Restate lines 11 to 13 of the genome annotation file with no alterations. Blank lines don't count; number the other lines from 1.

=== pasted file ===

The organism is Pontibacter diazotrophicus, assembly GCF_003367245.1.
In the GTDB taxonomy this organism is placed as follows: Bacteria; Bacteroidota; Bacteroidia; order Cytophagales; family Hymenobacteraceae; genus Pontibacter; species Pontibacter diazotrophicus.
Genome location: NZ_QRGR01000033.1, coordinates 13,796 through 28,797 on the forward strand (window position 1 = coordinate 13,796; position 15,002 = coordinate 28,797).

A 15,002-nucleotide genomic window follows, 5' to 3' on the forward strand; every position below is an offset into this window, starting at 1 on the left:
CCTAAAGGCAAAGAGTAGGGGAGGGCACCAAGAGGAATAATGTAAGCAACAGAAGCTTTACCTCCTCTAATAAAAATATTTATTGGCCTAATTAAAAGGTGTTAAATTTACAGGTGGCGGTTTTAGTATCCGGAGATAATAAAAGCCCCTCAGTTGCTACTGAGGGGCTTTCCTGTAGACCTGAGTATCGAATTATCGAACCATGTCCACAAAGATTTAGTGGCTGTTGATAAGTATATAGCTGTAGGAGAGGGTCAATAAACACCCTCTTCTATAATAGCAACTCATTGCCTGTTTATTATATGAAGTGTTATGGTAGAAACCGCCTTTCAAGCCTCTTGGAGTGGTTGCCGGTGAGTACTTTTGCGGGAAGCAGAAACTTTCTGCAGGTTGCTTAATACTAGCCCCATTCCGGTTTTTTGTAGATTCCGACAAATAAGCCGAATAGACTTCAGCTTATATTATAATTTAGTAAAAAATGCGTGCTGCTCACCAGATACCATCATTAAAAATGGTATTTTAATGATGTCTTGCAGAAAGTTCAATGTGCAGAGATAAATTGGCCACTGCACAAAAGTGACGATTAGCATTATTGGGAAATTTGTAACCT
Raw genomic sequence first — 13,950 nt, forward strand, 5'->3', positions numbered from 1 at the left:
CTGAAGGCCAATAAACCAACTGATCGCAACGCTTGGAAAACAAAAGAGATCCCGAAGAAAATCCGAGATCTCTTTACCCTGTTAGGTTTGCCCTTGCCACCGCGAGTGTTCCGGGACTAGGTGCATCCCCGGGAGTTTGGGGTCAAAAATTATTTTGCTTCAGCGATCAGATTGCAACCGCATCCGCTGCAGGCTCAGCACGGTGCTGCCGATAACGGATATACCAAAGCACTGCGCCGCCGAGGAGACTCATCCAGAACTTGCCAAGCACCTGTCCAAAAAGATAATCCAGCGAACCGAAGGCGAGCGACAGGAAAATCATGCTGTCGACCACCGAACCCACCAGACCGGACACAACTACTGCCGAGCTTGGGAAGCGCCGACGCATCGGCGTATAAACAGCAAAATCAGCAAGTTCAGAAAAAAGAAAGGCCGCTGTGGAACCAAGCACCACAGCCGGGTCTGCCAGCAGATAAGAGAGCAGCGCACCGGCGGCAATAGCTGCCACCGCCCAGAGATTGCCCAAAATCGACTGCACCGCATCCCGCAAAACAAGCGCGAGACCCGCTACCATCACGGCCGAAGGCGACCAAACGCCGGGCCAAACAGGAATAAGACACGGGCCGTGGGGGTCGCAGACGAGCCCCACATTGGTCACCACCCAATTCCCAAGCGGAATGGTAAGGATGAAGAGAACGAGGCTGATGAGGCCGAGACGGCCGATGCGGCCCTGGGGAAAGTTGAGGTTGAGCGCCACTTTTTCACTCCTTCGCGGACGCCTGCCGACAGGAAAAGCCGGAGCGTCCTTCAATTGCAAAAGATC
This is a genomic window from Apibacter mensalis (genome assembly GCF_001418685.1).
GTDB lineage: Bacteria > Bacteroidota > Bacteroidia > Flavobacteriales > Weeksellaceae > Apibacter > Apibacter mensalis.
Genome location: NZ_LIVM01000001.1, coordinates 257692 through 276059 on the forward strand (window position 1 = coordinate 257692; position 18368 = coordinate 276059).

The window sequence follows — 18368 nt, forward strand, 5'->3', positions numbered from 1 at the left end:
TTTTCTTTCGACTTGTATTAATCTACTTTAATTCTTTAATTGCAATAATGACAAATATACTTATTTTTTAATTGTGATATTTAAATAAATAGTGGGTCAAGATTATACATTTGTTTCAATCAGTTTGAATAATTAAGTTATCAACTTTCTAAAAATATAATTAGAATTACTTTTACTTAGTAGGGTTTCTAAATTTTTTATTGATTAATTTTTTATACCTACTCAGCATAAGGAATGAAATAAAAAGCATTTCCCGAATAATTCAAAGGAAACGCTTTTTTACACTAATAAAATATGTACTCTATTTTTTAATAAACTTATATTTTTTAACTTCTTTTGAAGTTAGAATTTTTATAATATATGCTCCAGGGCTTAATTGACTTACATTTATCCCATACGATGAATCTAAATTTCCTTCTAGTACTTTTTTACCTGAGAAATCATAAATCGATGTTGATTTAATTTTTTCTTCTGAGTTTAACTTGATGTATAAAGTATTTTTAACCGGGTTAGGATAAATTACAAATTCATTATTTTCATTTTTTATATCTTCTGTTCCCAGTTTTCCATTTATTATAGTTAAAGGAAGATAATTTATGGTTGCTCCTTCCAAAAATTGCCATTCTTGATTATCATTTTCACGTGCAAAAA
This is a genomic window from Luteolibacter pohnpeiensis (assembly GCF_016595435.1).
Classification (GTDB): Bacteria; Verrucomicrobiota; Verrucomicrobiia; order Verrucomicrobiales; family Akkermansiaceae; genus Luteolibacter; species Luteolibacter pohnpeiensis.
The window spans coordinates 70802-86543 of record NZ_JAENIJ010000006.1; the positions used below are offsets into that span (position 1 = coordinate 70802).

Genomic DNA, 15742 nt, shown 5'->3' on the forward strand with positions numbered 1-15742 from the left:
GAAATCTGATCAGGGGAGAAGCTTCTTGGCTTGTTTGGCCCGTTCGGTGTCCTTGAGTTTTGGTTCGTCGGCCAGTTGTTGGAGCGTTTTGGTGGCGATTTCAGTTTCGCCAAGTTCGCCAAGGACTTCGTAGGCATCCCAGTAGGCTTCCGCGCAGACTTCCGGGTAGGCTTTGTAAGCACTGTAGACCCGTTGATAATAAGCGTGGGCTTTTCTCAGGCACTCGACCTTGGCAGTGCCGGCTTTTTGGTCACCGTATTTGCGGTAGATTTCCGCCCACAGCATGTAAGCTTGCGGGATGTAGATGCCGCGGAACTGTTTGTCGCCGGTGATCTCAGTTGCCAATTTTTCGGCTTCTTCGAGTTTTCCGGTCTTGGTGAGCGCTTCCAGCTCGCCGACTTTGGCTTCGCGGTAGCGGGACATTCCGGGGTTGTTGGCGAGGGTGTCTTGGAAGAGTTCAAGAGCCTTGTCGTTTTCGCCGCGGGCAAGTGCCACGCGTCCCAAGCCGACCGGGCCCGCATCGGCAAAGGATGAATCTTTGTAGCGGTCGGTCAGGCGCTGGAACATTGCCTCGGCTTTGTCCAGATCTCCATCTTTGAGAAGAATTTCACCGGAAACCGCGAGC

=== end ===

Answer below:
The window sequence follows — 18368 nt, forward strand, 5'->3', positions numbered from 1 at the left end:
TTTTCTTTCGACTTGTATTAATCTACTTTAATTCTTTAATTGCAATAATGACAAATATACTTATTTTTTAATTGTGATATTTAAATAAATAGTGGGTCAAGATTATACATTTGTTTCAATCAGTTTGAATAATTAAGTTATCAACTTTCTAAAAATATAATTAGAATTACTTTTACTTAGTAGGGTTTCTAAATTTTTTATTGATTAATTTTTTATACCTACTCAGCATAAGGAATGAAATAAAAAGCATTTCCCGAATAATTCAAAGGAAACGCTTTTTTACACTAATAAAATATGTACTCTATTTTTTAATAAACTTATATTTTTTAACTTCTTTTGAAGTTAGAATTTTTATAATATATGCTCCAGGGCTTAATTGACTTACATTTATCCCATACGATGAATCTAAATTTCCTTCTAGTACTTTTTTACCTGAGAAATCATAAATCGATGTTGATTTAATTTTTTCTTCTGAGTTTAACTTGATGTATAAAGTATTTTTAACCGGGTTAGGATAAATTACAAATTCATTATTTTCATTTTTTATATCTTCTGTTCCCAGTTTTCCATTTATTATAGTTAAAGGAAGATAATTTATGGTTGCTCCTTCCAAAAATTGCCATTCTTGATTATCATTTTCACGTGCAAAAA
This is a genomic window from Luteolibacter pohnpeiensis (assembly GCF_016595435.1).